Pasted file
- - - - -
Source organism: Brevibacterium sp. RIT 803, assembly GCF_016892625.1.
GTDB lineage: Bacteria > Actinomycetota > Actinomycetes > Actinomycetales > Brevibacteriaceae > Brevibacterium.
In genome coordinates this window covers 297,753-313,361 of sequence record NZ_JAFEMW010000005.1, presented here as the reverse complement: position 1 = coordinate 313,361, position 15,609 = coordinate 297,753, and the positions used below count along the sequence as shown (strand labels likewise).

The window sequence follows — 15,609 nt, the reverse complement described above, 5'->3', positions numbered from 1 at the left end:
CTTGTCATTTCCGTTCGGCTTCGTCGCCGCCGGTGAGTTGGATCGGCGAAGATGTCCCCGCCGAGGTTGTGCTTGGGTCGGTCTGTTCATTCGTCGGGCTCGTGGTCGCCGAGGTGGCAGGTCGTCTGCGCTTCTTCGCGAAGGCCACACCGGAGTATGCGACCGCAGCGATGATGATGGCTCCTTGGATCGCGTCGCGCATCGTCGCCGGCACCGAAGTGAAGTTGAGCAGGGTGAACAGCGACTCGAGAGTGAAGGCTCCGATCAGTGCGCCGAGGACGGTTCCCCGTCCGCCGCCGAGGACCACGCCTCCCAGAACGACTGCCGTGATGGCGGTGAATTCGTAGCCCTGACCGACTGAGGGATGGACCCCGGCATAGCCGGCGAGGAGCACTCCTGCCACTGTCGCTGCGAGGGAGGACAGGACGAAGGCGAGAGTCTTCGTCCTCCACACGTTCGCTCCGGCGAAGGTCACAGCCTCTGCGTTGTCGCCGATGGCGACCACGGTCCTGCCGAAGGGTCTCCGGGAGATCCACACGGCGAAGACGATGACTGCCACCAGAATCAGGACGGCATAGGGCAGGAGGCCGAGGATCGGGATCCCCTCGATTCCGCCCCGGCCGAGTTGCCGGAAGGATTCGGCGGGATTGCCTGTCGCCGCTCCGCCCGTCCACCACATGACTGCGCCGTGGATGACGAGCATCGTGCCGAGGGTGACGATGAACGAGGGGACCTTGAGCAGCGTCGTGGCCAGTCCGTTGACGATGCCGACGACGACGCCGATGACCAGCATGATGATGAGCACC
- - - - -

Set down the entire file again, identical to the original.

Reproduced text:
Source organism: Brevibacterium sp. RIT 803, assembly GCF_016892625.1.
GTDB lineage: Bacteria > Actinomycetota > Actinomycetes > Actinomycetales > Brevibacteriaceae > Brevibacterium.
In genome coordinates this window covers 297,753-313,361 of sequence record NZ_JAFEMW010000005.1, presented here as the reverse complement: position 1 = coordinate 313,361, position 15,609 = coordinate 297,753, and the positions used below count along the sequence as shown (strand labels likewise).

The window sequence follows — 15,609 nt, the reverse complement described above, 5'->3', positions numbered from 1 at the left end:
CTTGTCATTTCCGTTCGGCTTCGTCGCCGCCGGTGAGTTGGATCGGCGAAGATGTCCCCGCCGAGGTTGTGCTTGGGTCGGTCTGTTCATTCGTCGGGCTCGTGGTCGCCGAGGTGGCAGGTCGTCTGCGCTTCTTCGCGAAGGCCACACCGGAGTATGCGACCGCAGCGATGATGATGGCTCCTTGGATCGCGTCGCGCATCGTCGCCGGCACCGAAGTGAAGTTGAGCAGGGTGAACAGCGACTCGAGAGTGAAGGCTCCGATCAGTGCGCCGAGGACGGTTCCCCGTCCGCCGCCGAGGACCACGCCTCCCAGAACGACTGCCGTGATGGCGGTGAATTCGTAGCCCTGACCGACTGAGGGATGGACCCCGGCATAGCCGGCGAGGAGCACTCCTGCCACTGTCGCTGCGAGGGAGGACAGGACGAAGGCGAGAGTCTTCGTCCTCCACACGTTCGCTCCGGCGAAGGTCACAGCCTCTGCGTTGTCGCCGATGGCGACCACGGTCCTGCCGAAGGGTCTCCGGGAGATCCACACGGCGAAGACGATGACTGCCACCAGAATCAGGACGGCATAGGGCAGGAGGCCGAGGATCGGGATCCCCTCGATTCCGCCCCGGCCGAGTTGCCGGAAGGATTCGGCGGGATTGCCTGTCGCCGCTCCGCCCGTCCACCACATGACTGCGCCGTGGATGACGAGCATCGTGCCGAGGGTGACGATGAACGAGGGGACCTTGAGCAGCGTCGTGGCCAGTCCGTTGACGATGCCGACGACGACGCCGATGACCAGCATGATGATGAGCACC